Jesmyn Ward. Click image for author webpage.

Twitter Email

2019 Booker Prize Winners!

Bernardine Evaristo and Margaret Atwood, winners of the 2019 Booker Prize. Getty Images.

Congratulations to the winners of the 2019 Booker Prize, Margaret Atwood and Bernardine Evaristo!

In a rare decision from the judges, two winners were selected for this prestigious honor. This is the third time this has happened in the history of the award, with two winners having been selected in 1974 and 1992 as well.

Margaret Atwood, who is a previous winner of the Booker Prize, won for The Testaments, a sequel to her 1985 Booker nominated novel, The Handmaid’s Tale. The Testaments is set fifteen years later, following three new perspectives as they navigate the world of Gilead and beyond. She is also the oldest winner of the prize, at 79 years old.

Bernardine Evaristo, author of winning novel Girl, Woman, Other, is the first black woman to win the Booker Prize. Her novel explores the lives, joys, and struggles of twelve characters, most of whom are black, British women. This is Evaristo’s first nomination for the Booker Prize.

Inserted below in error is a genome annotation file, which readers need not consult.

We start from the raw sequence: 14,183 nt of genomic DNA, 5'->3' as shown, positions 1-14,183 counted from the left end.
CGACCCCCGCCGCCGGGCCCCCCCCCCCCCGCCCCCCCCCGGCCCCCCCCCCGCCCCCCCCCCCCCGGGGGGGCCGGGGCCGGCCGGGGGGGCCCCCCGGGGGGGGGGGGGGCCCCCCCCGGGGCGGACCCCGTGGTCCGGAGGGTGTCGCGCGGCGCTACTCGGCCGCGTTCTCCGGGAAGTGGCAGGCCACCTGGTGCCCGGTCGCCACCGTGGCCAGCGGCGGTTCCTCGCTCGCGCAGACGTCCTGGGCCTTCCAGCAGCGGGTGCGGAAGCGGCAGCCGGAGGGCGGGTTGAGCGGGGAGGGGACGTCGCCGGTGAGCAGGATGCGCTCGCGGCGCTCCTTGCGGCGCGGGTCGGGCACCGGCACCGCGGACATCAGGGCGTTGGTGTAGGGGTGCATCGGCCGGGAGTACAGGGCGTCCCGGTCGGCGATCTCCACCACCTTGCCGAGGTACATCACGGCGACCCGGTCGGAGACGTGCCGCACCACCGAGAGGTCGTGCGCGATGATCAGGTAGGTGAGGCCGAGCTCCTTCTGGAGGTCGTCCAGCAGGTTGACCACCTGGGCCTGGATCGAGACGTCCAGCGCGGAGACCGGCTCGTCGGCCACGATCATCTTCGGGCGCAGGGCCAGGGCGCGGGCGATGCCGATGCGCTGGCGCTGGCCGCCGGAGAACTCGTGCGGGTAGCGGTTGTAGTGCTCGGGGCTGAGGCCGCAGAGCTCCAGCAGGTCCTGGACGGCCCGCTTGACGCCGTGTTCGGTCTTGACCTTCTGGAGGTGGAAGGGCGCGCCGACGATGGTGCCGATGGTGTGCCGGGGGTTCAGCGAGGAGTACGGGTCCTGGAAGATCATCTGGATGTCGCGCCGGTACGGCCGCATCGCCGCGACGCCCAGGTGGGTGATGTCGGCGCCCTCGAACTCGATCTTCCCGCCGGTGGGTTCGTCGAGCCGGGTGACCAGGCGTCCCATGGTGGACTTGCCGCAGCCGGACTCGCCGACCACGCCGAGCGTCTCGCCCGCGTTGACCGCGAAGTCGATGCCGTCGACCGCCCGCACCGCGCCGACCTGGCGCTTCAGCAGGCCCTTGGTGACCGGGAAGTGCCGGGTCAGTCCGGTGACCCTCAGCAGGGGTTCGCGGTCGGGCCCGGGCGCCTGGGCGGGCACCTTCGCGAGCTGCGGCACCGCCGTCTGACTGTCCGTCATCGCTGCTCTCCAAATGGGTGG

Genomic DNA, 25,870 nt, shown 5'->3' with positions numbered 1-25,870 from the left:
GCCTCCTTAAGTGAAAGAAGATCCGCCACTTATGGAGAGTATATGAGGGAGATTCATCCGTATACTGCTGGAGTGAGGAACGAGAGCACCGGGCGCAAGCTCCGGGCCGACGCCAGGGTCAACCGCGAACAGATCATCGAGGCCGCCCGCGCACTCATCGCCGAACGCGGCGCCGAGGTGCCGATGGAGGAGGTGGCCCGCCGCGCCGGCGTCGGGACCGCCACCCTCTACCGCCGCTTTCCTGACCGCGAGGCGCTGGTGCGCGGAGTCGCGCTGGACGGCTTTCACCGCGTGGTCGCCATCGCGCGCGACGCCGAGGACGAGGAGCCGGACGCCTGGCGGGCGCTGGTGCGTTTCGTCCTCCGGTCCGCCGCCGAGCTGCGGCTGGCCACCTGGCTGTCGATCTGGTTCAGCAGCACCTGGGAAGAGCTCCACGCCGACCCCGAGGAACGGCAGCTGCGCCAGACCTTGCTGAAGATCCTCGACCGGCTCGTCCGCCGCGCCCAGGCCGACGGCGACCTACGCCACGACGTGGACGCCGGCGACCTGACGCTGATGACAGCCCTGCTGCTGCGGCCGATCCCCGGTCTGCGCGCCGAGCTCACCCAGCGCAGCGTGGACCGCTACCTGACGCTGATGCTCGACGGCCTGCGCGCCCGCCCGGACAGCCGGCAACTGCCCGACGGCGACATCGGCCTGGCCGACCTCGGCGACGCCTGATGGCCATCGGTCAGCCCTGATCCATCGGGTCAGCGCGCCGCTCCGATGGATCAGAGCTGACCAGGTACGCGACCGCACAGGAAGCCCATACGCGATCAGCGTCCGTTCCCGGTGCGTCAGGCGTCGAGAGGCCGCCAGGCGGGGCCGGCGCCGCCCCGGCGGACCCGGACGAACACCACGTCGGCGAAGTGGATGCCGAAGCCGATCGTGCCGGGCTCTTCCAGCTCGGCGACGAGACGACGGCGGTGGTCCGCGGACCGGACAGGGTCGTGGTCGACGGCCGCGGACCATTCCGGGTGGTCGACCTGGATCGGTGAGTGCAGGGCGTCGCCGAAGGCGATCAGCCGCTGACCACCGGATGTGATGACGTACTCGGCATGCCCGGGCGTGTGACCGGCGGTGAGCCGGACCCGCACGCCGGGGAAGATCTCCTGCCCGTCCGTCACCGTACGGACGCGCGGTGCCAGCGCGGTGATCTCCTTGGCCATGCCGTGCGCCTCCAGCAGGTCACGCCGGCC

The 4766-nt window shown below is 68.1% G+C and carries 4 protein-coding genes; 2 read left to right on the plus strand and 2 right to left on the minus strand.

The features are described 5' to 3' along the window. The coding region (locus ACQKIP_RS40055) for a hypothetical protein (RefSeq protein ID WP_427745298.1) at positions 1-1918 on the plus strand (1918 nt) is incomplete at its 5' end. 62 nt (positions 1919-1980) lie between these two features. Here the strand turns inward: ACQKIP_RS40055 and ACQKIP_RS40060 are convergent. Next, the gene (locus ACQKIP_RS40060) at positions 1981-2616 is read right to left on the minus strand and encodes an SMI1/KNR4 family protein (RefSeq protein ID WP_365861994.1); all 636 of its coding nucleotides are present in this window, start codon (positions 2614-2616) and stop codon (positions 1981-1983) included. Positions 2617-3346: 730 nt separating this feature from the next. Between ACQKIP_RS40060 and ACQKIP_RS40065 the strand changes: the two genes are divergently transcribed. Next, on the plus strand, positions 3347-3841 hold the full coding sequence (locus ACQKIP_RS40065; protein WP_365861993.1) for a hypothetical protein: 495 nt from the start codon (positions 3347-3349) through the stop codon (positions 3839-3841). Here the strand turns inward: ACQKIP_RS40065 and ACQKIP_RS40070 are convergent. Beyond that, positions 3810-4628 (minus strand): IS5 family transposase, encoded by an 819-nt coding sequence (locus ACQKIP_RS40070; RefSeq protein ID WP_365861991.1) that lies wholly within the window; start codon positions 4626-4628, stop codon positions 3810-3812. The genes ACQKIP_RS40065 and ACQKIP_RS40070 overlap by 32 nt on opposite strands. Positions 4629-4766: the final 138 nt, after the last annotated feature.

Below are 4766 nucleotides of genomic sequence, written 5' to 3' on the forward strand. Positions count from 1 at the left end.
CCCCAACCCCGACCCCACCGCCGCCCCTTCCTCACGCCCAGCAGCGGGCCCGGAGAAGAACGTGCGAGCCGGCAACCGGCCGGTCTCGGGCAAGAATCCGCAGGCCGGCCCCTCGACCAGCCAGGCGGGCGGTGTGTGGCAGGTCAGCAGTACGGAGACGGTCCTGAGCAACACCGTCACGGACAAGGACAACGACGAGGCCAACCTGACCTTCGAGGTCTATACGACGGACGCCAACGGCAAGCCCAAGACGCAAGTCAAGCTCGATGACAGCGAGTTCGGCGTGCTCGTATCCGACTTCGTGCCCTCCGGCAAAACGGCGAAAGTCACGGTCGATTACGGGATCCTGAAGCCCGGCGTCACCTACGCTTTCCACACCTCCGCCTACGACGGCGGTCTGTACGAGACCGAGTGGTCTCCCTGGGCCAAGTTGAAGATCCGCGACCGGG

You can find the winning novels of both authors in the Literatures and Languages Library, as well as their other works and other shortlisted authors

Location: Literatures & Languages New Books Call Number: PR6055.V25 G57 2019

Location: Literatures & Languages New Books Call Number: PR9199.3.A8 T48 2019

Twitter Email

2018 and 2019 Winners of the Nobel Prize in Literature

Olga Tokarczuk, winner of the 2018 Prize.

Peter Handke, winner of the 2019 Prize

 

 

 

 

 

 

 

 

Just last week, the winners of the 2018 and 2019 Nobel Prize in Literature were announced.

Following a scandal within the Nobel Community—which led to no winner being selected for last year—Olga Tokarczuk, a Polish novelist, has been awarded the 2018 prize. This is not the first award for Tokarczuk. Last year, she was the first Polish author to win the Man Booker International prize for her novel Flights. Regarding Tokarczuk, the Committee chose to honor her for her “narrative imagination that with encyclopedic passion represents the crossing of boundaries as a form of life.”

Peter Handke was awarded the prize for 2019, which many view as a controversial choice by the judges. Handke, an Austrian novelist and playwright, has been lauded as one of the best living writers in the German language. Previously, Handke has won the Franz Kafka Prize and the International Ibsen Award, among several others. The Committee honored him “for an influential work that with linguistic ingenuity has explored the periphery and the specificity of human experience.”